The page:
We are something that has never happened before.  Show Me Your Stethoscope has taken on a life of its own.  We are everywhere, we are united, and they cannot fight all of us.

And if you bring the rest of your coworkers in, you will be even safer.  Who wouldn’t want the chance to change nursing as we know it? Who would fail to be part of a movement to make our patients safer?

Nobody I want to work with.

Love,

Janie

 

Share this post with friends!
Facebooktwitterpinterestmail
Want More? Click below to follow us!
Facebooktwitterinstagram

Staff Safety. Dr Michael Davidson.

By | Nursing, Workplace Safety, Workplace Violence | No Comments

by Janie Harvey Garner, RN

Do you remember him? He was a physician at the prestigious Brigham and Women’s Hospital in Boston. A deceased patient’s son shot him to death.

Boston Police Superintendent-in-Chief William Gross, center left, walks through a revolving door as he departs the Shapiro building at Brigham and Women's Hospital, Tuesday, Jan. 20, 2015 in Boston. A person was critically shot at the hospital Tuesday and a suspect was in custody, Boston police said. (AP Photo/Steven Senne)

Boston Police Superintendent-in-Chief William Gross, center left, walks through a revolving door as he departs the Shapiro building at Brigham and Women’s Hospital, Tuesday, Jan. 20, 2015 in Boston. A person was critically shot at the hospital Tuesday and a suspect was in custody, Boston police said. (AP Photo/Steven Senne)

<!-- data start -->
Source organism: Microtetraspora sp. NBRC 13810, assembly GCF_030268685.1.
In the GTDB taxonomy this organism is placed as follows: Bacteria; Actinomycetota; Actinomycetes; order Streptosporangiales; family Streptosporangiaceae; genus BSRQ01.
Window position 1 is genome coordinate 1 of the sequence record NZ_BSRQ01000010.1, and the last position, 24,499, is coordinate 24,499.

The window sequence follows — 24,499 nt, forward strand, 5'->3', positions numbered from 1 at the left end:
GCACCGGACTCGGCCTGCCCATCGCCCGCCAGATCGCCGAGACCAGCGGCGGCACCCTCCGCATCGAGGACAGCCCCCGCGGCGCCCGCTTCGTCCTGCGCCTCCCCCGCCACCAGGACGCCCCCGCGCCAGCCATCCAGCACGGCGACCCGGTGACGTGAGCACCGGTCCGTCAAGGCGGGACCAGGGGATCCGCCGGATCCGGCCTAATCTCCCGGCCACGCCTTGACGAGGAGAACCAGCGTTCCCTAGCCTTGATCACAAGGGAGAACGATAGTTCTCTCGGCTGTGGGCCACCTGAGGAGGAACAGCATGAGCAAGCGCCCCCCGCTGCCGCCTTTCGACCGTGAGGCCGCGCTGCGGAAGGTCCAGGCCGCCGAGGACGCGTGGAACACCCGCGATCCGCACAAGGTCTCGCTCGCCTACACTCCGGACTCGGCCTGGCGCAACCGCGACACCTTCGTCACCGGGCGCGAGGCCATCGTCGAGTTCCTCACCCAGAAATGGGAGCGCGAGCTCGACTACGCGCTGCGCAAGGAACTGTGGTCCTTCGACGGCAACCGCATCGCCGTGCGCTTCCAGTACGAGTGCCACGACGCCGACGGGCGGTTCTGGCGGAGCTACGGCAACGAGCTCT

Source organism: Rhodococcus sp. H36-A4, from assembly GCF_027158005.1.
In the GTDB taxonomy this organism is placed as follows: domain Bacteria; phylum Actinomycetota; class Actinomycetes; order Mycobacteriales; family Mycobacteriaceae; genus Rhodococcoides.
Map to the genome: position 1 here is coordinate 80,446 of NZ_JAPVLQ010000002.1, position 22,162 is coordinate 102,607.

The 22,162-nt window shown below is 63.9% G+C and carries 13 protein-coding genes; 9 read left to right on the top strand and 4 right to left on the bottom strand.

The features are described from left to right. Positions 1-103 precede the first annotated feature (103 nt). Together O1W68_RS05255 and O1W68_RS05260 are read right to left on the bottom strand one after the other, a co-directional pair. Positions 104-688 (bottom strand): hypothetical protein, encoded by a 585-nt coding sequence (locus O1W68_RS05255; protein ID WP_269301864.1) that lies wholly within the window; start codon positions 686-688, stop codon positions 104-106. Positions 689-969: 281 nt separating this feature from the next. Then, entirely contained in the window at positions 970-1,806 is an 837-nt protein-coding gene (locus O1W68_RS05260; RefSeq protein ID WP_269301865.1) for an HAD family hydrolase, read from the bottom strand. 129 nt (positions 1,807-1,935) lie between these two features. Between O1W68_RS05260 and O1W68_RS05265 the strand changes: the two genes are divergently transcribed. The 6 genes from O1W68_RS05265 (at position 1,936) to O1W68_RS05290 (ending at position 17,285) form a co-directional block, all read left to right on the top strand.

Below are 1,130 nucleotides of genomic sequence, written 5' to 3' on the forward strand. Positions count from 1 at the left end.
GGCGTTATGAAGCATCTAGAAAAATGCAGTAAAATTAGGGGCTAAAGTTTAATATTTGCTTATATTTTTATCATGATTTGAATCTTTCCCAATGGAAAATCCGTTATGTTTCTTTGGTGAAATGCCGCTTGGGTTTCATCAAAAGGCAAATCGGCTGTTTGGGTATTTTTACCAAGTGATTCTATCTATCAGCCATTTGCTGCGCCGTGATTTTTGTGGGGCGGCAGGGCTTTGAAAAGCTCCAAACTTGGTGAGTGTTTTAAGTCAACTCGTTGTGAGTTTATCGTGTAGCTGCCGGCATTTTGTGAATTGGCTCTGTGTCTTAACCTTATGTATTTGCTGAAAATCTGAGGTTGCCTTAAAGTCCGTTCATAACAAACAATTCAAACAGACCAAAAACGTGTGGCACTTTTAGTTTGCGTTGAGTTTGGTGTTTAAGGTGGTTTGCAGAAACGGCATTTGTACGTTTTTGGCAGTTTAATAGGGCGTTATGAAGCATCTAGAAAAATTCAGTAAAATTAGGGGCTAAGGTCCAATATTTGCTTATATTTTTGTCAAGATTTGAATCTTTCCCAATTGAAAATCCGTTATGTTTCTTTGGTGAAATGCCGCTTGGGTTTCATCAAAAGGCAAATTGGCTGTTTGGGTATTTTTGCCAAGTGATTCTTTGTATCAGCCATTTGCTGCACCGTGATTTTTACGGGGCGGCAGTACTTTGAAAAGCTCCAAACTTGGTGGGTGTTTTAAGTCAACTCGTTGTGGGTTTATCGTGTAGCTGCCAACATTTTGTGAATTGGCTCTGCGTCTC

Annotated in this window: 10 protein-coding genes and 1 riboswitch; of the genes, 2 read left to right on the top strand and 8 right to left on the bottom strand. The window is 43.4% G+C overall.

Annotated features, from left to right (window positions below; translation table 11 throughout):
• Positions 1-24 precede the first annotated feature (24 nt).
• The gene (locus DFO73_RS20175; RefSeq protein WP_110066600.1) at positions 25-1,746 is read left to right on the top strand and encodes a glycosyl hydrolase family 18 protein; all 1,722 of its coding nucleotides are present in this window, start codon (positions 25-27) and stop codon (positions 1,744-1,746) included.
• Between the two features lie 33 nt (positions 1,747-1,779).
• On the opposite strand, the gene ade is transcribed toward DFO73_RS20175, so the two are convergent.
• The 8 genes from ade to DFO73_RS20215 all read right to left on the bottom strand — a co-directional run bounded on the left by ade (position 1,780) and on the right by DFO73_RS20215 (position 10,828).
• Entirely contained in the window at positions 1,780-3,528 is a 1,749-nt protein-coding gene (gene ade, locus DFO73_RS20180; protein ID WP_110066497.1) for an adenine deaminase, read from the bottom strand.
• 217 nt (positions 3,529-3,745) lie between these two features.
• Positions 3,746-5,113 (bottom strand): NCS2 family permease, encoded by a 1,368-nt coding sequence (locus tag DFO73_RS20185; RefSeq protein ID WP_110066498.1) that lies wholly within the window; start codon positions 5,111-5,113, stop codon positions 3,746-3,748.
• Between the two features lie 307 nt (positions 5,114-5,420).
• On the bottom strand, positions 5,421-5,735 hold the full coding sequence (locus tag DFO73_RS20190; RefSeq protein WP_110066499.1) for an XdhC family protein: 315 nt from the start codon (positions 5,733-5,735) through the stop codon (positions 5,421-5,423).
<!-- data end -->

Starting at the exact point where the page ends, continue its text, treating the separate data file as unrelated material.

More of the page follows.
Today, the staff celebrated his life. It’s too bad they weren’t celebrating the great care he was still giving to patients. 🙁

Dr Davidson was the father of four girls, who will never have their dad again, because some complete psychopath thought it was ok to shoot their healthcare provider because they didn’t get the outcome they hoped for.

Dr Davidson was the same age as me.

Here’s a quote about him from a colleague:

I can’t begin to tell you what a shocking tragedy this is. Michael was 44 years old, a rising star in cardiac surgery. One of his focuses was patients undergoing transcatheter aortic valve replacement (TAVR) so he worked very closely with us medical cardiologists. He was known for his love and devotion to patients. He was also known outside of the work he did in TAVR, for tackling the toughest cases, the types of surgeries that other cardiac surgeons would decline because the odds were against the patient.

So, he was a patient advocate, talented, brilliant, and murdered.

Do you think this couldn’t happen to you?

Your hospital might be one of the facilities who forbids you to call the police when you are assaulted.

Do they think that is helpful?

Patients already often think they can do anything to us.

SMYS-Operations-Fundraiser1

SMYS Official can’t exist without you. Show your support for Unity and Change! Funds raised will be used for operational expenses. SMYS is a not-for-profit 501(c)(3) organization.

Ask your hospital what their long term plans are to keep you safe. You might be completely unsurprised by the answer.

They don’t have any plans.

You know when I started feeling safe? When I went to work for the VA. Because they have an armed police force on site. They do not put up with nonsense.

But that would be expen$ive.

Love,
Janie

Share this post with friends!
Facebooktwitterpinterestmail
Want More? Click below to follow us!
Facebooktwitterinstagram